Reduction of Botrytis cinerea incidence in cut roses (Rosa hybrida L.) during long term transport in dry conditions

Harmannus Harkema, Manon G.J. Mensink, Dianne P.M. Somhorst, Romina P. Pedreschi, Eelke H. Westra

Research output: Contribution to journalArticlepeer-review

7 Scopus citations


Long distance transport of flowers to markets at low temperature is still hampered by Botrytis damage. This study is focused on quality effects of long dry and wet transport at low temperatures and high relative humidity of three rose varieties with a special focus on Botrytis development. Results showed that the type of transport (dry or wet), transport time and cultivar influence the Botrytis damage level, thus affecting the number of flowers in poor condition at the start of vase life. Clear differences in Botrytis damage level were observed between wet and dry transport at low temperatures, long term transport and high relative humidity. Botrytis developed with time during dry or wet transport but was significantly less severe in dry transport conditions. The 'Red Naomi!' variety was the most sensitive cultivar to Botrytis development. These findings show that dry transport of roses has a significant positive effect on product quality with special focus on Botrytis development. Thus, handling plus transport costs can be substantially reduced.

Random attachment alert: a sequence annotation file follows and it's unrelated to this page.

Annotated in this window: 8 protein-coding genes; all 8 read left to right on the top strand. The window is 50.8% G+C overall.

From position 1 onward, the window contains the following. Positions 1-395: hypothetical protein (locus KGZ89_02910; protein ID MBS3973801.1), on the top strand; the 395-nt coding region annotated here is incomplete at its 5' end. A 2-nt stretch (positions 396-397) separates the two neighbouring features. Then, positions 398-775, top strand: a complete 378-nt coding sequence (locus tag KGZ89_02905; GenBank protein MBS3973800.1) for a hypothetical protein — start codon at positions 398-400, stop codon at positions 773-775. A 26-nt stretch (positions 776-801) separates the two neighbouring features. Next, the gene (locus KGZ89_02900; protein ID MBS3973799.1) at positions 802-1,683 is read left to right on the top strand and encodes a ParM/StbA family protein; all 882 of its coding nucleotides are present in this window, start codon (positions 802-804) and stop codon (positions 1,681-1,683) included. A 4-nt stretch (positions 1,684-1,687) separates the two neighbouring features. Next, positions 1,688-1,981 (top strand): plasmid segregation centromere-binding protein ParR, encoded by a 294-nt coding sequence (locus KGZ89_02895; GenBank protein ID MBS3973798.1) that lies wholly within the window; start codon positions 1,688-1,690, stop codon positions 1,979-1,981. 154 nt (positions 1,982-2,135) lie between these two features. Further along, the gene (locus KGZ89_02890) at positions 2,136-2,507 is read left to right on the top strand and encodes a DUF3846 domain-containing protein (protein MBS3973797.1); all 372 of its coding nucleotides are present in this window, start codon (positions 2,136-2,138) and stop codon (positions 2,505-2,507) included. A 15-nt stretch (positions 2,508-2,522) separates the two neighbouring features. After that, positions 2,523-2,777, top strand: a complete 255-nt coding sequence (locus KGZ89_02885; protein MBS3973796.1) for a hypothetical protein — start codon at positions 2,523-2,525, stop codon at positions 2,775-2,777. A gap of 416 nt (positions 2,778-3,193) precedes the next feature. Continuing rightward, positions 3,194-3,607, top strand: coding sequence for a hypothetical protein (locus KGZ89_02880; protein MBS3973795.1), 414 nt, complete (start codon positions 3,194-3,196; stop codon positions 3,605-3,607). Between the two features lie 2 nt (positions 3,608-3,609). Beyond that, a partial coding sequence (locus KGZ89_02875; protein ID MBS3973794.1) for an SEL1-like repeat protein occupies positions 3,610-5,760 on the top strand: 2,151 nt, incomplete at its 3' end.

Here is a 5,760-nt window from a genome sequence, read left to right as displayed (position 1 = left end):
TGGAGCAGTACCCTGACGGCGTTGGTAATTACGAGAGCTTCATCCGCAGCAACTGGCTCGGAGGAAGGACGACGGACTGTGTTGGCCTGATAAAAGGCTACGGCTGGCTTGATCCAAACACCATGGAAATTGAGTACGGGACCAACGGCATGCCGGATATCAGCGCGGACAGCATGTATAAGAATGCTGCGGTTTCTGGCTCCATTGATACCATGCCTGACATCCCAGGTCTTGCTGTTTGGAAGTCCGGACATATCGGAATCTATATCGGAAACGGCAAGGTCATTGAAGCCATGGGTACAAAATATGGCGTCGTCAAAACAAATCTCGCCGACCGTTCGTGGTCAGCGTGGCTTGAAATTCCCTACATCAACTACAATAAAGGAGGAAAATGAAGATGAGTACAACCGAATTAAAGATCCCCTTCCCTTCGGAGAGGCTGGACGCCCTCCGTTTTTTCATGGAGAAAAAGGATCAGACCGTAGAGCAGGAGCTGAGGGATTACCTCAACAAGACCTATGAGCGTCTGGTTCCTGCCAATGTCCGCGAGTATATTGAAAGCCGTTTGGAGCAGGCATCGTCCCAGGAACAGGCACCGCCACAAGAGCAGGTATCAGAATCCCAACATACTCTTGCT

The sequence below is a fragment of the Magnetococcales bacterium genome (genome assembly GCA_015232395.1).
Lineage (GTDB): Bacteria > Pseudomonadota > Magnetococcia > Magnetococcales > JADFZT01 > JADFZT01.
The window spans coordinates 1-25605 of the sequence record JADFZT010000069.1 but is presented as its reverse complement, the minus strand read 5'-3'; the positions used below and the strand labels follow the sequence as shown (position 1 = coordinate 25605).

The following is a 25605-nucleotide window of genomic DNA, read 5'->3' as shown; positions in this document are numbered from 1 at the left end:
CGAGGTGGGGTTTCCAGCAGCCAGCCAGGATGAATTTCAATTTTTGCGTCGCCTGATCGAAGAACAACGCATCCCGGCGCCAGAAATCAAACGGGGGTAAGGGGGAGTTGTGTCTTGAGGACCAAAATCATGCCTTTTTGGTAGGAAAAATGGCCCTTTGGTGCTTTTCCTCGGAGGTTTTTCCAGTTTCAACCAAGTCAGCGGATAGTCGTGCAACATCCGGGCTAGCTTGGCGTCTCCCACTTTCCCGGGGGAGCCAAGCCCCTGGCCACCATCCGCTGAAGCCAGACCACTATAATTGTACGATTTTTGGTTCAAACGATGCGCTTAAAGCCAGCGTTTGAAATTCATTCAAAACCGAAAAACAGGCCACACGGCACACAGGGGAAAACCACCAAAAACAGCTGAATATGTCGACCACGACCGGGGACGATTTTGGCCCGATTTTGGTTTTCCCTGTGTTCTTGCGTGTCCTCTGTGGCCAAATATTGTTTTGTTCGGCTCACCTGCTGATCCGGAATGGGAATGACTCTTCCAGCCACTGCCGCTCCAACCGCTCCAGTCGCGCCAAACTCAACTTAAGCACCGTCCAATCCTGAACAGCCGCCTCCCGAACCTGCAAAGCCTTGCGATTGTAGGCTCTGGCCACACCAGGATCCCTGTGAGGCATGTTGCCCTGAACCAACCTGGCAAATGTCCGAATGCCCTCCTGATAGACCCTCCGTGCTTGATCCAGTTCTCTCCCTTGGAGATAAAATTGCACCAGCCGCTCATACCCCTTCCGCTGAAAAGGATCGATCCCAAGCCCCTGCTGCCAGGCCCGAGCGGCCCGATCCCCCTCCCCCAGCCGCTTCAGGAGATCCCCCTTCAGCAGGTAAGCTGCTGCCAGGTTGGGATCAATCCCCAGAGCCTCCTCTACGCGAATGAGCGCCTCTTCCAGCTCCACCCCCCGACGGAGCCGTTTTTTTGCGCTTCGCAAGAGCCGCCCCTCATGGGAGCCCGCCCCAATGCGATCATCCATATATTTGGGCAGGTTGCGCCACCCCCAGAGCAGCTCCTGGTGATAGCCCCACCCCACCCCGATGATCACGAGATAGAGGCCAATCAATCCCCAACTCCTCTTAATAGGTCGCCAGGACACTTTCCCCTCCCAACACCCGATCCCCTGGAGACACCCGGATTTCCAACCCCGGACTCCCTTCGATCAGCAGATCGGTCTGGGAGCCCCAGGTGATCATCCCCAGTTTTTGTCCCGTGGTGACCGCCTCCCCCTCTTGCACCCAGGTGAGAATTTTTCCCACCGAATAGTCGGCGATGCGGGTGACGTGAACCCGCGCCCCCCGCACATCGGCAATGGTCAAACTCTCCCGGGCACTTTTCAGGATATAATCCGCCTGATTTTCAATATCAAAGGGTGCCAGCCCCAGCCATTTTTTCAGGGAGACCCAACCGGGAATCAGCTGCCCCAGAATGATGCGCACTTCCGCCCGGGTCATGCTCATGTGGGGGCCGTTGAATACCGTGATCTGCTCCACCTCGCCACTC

Original languageEnglish
Pages (from-to)135-138
Number of pages4
JournalPostharvest Biology and Technology
StatePublished - Feb 2013
Externally publishedYes


  • Botrytis cinerea
  • Long-term
  • Postharvest
  • Roses
  • Temperature
  • Wet and dry transport


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